Tag Archives: Christianity

Would Christ Turn Marriage Upside-Down?

RingsGeorgia, North Carolina, Mississippi, and now Oklahoma. Christianity is under assault. But not in the way that the conservatives in these states who’ve introduced discriminatory laws would say it is. Like the Pharisees Jesus condemned, these Christians stand in the marketplace and loudly proclaim their objections to the actions of those whose behavior is far more Christ-like. Their hypocrisy in the name of religion should be obvious to anyone who seeks to follow Christ’s example.

If Christianity means being Christ-like, then it is under assault. And it is up to those of us who desire to live as Christ lived to show the courage of Christ and call out such hypocrisy just as he did. Continue reading Would Christ Turn Marriage Upside-Down?

Terror, Christianity, and Holy Week

Dark Sanctuary

Holy Week this year has much in common with that first Holy Week, over 2000 years ago, when Christ turned his followers’ attention toward the inevitable. His disciples had been filled with hope that he could change the world for the better. After all, they’d seen him turn water into wine, feed thousands with a few loaves and fishes, heal the sick with the touch of a hand, raise the dead with the power of his voice. Continue reading Terror, Christianity, and Holy Week

Is Gay Marriage Compatible with Christianity?


In the wake of the Supreme Court’s decision legalizing gay marriage this week, my husband and I have found it interesting that the justices on both sides used the Constitution to explain their votes. Much has been said about Anthony Kennedy’s eloquent opinion for the majority and about John Roberts’ first opinion read from the bench, both of which cite the Constitution to justify their stances.

That, of course, is their job as justices on the nation’s highest court—to interpret the laws in light of the Constitution.

Using the same text to come to different conclusions also holds true for religious leaders who have commented on the Supreme Court’s decision. Continue reading Is Gay Marriage Compatible with Christianity?

Can Christians Practice Yoga?

Yoga Mat

My husband and I recently enrolled in our first exercise class together in 22 years of marriage, and on Monday night we drove five minutes to the local community center for a yoga class offered by the county’s Department of Recreation.  That description alone should tell you a lot about the nature of the class.  It was more exercise than spiritual practice, and many of the poses we did were stretches I watch my husband do nearly every night before bed.

The stretching was great, and we laughed a lot.  The instructor couldn’t remember anyone’s name, and she asked my husband again a few minutes into the class what his name was.  “Matt,” he deadpanned, pointing to the mat beneath his feet.  “That should be easy to remember.”

The instructor followed his pointing finger and read the inscription my husband didn’t know was on the mat until he unrolled it for the class.  He had bought it last week for $5 from T.J. Maxx—which again should tell you something about our level of seriousness about the class.  The inscription read:


OTHERWISE YOU WILL MISS YOUR LIFE. Continue reading Can Christians Practice Yoga?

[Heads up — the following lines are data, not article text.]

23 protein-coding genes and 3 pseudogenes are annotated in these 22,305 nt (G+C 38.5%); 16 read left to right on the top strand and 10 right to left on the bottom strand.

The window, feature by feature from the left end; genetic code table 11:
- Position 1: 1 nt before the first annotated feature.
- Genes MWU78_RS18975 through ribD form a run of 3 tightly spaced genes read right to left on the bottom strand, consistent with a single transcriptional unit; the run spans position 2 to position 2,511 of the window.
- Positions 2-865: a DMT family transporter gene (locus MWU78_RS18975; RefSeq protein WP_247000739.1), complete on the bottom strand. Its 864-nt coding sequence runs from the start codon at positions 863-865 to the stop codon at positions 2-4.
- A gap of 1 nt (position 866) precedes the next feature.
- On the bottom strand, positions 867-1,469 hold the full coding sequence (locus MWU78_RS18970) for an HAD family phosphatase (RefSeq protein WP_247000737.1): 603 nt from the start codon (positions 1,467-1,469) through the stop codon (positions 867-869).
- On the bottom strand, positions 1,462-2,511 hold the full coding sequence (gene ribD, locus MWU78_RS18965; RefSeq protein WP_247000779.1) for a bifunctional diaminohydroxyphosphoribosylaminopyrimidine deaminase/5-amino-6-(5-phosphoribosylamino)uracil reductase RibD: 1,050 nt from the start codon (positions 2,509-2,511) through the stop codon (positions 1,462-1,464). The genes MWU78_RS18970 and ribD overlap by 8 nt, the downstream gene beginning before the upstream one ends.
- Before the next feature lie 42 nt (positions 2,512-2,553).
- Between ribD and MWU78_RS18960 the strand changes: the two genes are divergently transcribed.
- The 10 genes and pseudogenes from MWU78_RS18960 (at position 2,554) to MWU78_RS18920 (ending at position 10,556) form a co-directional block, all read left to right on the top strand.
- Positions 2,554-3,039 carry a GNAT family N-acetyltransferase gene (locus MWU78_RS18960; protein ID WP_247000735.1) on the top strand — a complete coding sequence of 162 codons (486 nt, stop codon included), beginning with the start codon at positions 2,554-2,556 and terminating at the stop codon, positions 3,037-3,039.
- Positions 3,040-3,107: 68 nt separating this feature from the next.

Have Unspeakable Doubt?


“I’m not all that sure I believe in the virgin birth.”

“Really,” I said, raising my eyebrows in surprise.  “Why not?”

Not an unusual conversation, certainly.  But close your eyes and picture one of those silhouettes on a news show, speaking in a voice that’s been digitally disguised to protect the identity of the speaker.

“Well,” said the silhouette, “that’s not exactly something you say if you feel called to be God’s minister in the world.”

I smiled a rueful acknowledgment and waited.  I don’t know how many others this minister confided in, but even now, years later, I feel privileged that this person I respect so much was honest enough to admit to questioning the faith we share.  It is one of the dialogues that has shaped my own faith journey.

I thought of this conversation again today when a friend of mine called and asked how I was doing.  She knows that I’ve been wrestling with why God suddenly took a close friend who was making a difference in the world and yet left my mom in a nursing home, trapped and confused inside a body debilitated by two strokes.

Having had the wind knocked out of me by my friend’s death three months ago, I have regained some equilibrium.  For me, it always helps to dump the unanswerable questions on the floor and wade through them with people I trust to understand.  I told my friend that my only certainty sometimes is that the Spirit is in the muck with me.  I study the holy texts of my faith every day, as best I can in my limited understanding.  Ultimately, I’ve decided to leave the details of what happened 2000 years ago and what will happen after I die up to an unfathomable God.  I can’t control either of those things, so I’ve decided that I will live my life as abundantly as I can for as long as I can.

“Funny you should mention control,” my friend responded.  She shared that she heard a sermon at her church recently where the minister explained that we must give up control—and that it’s not in our nature in the modern world to give up control.  She said, “So what am I supposed to do—quit my job and sit on my butt and wait for God to put food on my table?”

I laughed.  We both knew how ridiculous that sounded and that that isn’t what her pastor meant.  And like all human beings, we understand the struggle to find balance in a faith full of contradictions.

She laughed.  “I do struggle with that.  You and I are going to have to sit down over a bottle of wine some time and talk about all the questions.  I just don’t get why things like Sandy Hook happen.  And if God doesn’t answer our prayers to keep that from happening, why do we pray?”

“I know,” I said.  “For me, all I really know is that praying somehow brings me closer to that Spirit that is in us all.  And I know that every single time I’ve cried out, I’ve felt that Presence, and I can’t chalk that up to coincidence.  And when I cry out, I’ve seen the face of God in the people who love and comfort me.”